Canine parainfluenza virus
Stressors associated with kenneling often result in immunosuppression, which may trigger colonization of the virus in the respiratory ciliary epithelium. Crowding of dogs is significantly associated with the seroprevalence of CPIV with an accompanying relatively short period of shedding. Concentrations of CPIV-neutralizing antibody usually decline 3 or 4 months post-exposure.
Clinical signs usually involve upper respiratory signs such as coughing and rhinitis.
Diagnosis is by ELISA or PCR assays.
There is no specific treatment for parainfluenza viral infections, which are often self-limiting. Broad-spectrum antimicrobials may be indicated with febrile infections.
- Damián M et al (2005) Immunohistochemical detection of antigens of distemper, adenovirus and parainfluenza viruses in domestic dogs with pneumonia. J Comp Pathol 133(4):289-293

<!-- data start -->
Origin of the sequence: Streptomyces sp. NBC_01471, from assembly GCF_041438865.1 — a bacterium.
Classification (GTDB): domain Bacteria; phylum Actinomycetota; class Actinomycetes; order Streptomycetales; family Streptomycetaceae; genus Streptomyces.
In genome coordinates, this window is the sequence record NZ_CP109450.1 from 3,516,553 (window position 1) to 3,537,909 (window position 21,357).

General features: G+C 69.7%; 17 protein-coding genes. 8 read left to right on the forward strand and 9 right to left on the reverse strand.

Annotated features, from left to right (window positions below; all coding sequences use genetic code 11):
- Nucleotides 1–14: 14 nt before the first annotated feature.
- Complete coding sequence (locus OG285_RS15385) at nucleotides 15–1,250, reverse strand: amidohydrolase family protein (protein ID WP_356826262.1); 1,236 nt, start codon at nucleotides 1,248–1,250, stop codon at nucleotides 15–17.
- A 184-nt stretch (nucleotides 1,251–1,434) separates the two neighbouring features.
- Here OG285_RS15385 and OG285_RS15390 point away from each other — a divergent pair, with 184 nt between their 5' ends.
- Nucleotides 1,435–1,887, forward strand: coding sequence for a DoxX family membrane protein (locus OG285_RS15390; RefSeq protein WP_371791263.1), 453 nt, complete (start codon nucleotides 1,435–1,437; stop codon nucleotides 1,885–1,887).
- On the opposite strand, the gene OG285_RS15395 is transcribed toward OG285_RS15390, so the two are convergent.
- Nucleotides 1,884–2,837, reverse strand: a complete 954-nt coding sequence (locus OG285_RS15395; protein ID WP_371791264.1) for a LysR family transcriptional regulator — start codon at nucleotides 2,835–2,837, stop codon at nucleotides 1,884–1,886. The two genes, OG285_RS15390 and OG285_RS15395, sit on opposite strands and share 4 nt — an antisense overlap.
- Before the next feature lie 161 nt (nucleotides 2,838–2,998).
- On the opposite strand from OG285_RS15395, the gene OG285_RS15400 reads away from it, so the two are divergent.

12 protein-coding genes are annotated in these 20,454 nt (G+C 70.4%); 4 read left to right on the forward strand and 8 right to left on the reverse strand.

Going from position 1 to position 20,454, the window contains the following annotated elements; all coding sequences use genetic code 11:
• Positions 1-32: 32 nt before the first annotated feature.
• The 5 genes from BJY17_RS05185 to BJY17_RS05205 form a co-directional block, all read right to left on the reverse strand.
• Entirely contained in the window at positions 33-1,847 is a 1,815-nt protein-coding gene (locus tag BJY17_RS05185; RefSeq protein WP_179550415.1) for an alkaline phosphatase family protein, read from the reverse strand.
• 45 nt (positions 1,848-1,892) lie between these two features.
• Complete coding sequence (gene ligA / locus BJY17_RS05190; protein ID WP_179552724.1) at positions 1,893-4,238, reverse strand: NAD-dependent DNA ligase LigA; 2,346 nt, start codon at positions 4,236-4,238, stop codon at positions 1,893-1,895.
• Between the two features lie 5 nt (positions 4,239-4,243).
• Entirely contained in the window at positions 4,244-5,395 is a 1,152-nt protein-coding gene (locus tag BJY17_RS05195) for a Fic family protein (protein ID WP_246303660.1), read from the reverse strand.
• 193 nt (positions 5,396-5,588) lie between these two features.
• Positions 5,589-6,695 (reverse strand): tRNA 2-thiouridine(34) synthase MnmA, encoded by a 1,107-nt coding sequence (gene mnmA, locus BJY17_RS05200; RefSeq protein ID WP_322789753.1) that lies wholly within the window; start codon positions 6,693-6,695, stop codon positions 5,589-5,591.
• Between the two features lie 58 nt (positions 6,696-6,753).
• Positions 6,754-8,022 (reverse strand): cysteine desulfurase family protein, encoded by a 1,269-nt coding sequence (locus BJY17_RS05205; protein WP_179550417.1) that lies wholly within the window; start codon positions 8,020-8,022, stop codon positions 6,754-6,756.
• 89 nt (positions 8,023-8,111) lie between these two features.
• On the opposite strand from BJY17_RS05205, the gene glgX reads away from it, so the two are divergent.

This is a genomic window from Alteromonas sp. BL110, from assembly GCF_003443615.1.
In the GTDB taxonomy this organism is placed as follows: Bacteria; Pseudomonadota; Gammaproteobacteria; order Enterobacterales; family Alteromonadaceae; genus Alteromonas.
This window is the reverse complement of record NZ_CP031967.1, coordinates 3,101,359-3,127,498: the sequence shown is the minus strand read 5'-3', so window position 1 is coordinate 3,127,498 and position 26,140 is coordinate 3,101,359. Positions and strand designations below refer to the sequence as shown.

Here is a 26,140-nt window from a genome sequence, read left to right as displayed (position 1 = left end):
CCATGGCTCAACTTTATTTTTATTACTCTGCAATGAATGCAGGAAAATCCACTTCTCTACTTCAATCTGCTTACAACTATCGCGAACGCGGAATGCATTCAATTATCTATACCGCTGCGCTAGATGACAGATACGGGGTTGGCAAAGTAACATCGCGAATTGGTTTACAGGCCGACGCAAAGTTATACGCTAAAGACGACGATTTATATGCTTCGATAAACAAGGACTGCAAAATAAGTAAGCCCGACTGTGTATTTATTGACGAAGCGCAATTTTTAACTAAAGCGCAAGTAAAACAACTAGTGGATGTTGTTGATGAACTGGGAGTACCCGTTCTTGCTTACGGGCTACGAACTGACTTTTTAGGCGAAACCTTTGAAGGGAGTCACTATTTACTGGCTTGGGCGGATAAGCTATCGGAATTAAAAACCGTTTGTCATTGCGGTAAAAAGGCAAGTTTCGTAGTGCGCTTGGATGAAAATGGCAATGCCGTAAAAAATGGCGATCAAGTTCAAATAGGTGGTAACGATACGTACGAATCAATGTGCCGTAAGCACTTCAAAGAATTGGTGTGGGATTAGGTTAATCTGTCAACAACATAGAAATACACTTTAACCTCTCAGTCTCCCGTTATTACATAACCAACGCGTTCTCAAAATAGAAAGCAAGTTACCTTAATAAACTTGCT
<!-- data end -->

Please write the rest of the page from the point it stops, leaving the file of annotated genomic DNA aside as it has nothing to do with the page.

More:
- Ditchfield J et al (1962) Association of canine adenovirus (Toronto A 26/61) with an outbreak of laryngotracheitis (“kennel cough”). Can Vet J 3:238–247
- Ellis J et al (2011) Seroepidemiology of respiratory (group 2) canine coronavirus, canine parainfluenza virus, and Bordetella bronchiseptica infections in urban dogs in a humane shelter and in rural dogs in small communities. Can Vet J 52(8):861-868
- Mouzin DEet al (2004) Duration of serologic response to five viral antigens in dogs. J Am Vet Med Assoc 224:55–60
- Englund L et al (2003) Seroepidemiological survey of Bordetella bronchiseptica and canine parainfluenza-2 virus in dogs in Sweden. Vet Rec 152:251–254
- Appel M & Percy DH (1970) SV-5-like parainfluenza virus in dogs. J Am Vet Med Assoc 156:1778–1781